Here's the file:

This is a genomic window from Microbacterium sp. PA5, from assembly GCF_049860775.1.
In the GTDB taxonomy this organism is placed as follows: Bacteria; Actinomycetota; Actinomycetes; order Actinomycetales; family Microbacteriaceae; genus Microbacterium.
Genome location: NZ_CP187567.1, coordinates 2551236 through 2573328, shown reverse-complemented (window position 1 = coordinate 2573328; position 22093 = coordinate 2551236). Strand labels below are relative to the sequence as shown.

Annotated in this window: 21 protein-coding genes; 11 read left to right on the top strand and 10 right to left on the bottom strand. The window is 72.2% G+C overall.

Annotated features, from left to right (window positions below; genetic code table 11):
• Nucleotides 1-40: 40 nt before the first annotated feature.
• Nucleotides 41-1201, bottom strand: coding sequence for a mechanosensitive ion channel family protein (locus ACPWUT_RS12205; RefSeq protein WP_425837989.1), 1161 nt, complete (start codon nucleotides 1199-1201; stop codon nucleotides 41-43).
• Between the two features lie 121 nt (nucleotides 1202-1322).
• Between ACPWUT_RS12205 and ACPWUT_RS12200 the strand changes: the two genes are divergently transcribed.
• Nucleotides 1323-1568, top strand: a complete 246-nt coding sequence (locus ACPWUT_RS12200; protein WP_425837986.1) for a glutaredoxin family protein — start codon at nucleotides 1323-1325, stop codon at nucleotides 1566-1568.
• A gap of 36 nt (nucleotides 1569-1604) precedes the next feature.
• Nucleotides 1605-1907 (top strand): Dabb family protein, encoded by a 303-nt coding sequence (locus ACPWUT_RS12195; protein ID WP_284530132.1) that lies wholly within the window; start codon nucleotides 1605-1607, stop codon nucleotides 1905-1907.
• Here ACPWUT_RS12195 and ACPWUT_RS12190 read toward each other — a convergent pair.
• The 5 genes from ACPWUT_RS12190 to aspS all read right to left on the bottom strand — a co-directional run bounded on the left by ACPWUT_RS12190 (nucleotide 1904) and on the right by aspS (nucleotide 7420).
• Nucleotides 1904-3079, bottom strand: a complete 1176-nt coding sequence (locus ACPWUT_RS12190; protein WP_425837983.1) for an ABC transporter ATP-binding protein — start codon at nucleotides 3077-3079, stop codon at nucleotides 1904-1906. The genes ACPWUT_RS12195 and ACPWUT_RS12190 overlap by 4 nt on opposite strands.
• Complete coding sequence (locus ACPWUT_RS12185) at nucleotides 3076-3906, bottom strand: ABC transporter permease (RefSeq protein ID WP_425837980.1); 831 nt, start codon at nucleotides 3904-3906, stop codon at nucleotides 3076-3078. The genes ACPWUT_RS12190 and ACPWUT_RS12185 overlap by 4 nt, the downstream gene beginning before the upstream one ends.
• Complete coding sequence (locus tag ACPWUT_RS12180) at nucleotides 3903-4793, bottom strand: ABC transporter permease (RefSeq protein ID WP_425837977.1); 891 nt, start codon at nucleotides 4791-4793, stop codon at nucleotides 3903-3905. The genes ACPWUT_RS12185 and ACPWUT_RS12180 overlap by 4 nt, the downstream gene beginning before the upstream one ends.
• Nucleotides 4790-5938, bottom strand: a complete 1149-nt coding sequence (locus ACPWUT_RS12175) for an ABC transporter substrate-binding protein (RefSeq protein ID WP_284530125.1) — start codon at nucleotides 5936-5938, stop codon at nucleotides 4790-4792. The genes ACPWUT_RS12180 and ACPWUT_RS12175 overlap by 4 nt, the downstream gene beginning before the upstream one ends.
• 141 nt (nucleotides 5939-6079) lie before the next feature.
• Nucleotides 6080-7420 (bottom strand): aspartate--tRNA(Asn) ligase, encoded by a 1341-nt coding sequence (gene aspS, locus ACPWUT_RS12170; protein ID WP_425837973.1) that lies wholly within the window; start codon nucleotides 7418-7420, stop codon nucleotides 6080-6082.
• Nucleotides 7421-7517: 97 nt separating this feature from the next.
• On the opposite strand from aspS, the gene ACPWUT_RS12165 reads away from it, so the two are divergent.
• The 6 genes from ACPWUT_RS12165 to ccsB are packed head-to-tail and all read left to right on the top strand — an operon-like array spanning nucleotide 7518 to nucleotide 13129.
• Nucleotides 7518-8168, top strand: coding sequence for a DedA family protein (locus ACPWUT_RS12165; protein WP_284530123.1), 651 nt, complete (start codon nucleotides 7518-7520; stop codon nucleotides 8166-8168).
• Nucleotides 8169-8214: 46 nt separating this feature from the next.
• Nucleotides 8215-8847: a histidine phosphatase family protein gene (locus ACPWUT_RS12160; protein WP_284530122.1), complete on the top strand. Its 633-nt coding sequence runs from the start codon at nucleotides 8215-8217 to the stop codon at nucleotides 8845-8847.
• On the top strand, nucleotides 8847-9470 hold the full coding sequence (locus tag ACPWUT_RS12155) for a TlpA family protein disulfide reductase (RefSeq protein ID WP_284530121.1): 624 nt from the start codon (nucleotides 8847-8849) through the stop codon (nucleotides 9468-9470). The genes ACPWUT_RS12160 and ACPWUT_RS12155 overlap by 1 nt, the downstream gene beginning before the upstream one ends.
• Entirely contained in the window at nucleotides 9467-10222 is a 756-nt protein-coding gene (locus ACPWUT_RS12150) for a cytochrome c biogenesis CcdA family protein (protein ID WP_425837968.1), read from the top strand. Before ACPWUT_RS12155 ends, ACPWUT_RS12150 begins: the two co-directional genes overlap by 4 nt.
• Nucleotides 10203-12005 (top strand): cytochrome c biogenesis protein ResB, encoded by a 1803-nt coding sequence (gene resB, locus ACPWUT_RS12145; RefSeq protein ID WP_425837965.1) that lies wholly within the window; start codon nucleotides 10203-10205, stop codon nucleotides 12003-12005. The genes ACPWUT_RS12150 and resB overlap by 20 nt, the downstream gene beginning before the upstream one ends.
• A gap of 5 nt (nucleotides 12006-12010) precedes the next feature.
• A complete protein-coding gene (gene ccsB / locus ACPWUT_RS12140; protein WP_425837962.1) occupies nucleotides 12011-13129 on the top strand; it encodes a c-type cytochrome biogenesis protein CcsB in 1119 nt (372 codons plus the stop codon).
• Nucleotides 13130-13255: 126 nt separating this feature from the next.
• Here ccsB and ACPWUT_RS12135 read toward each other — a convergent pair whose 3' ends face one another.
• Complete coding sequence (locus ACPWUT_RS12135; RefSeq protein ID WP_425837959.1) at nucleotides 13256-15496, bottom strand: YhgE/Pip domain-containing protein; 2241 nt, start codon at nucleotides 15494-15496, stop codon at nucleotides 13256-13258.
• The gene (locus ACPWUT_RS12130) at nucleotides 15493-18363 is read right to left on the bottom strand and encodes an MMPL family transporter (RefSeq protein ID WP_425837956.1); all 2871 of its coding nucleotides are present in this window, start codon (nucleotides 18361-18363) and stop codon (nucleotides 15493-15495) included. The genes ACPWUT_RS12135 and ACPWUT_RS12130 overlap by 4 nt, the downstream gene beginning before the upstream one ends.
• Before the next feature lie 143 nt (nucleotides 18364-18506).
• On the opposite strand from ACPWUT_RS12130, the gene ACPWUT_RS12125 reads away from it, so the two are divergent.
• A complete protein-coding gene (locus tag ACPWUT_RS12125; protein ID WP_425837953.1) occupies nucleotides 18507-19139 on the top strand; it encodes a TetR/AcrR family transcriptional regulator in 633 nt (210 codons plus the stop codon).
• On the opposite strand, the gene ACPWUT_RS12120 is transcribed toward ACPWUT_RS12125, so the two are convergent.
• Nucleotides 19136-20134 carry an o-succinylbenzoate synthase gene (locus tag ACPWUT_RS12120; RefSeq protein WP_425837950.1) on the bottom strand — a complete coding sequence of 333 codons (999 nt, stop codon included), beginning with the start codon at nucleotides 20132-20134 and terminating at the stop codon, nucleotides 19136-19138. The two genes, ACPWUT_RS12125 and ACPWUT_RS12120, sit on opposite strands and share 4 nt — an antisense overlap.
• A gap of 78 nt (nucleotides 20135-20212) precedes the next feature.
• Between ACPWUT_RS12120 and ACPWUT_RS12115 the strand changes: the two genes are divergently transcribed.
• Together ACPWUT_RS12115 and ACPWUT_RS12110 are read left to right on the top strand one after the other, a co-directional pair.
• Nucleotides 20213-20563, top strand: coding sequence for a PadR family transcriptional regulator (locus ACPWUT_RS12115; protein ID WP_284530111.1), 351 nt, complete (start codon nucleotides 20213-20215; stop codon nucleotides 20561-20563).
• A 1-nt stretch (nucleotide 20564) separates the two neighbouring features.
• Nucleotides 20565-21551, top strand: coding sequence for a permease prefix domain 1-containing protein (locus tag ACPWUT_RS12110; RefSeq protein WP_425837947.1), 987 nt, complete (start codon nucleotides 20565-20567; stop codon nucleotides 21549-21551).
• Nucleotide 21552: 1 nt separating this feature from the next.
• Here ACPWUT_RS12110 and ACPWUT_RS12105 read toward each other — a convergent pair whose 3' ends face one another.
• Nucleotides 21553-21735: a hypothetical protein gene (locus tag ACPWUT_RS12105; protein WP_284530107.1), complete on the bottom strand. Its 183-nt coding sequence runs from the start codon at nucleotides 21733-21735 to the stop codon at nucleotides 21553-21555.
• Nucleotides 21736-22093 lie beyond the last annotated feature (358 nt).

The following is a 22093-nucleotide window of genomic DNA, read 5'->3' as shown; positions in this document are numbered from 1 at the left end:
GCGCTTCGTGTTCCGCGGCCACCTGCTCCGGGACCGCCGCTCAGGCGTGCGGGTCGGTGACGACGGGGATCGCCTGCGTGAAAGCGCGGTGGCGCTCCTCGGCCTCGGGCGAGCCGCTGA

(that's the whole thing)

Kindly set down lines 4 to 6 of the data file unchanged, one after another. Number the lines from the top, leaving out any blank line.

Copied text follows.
Annotated in this window: 21 protein-coding genes; 11 read left to right on the top strand and 10 right to left on the bottom strand. The window is 72.2% G+C overall.

Annotated features, from left to right (window positions below; genetic code table 11):
• Nucleotides 1-40: 40 nt before the first annotated feature.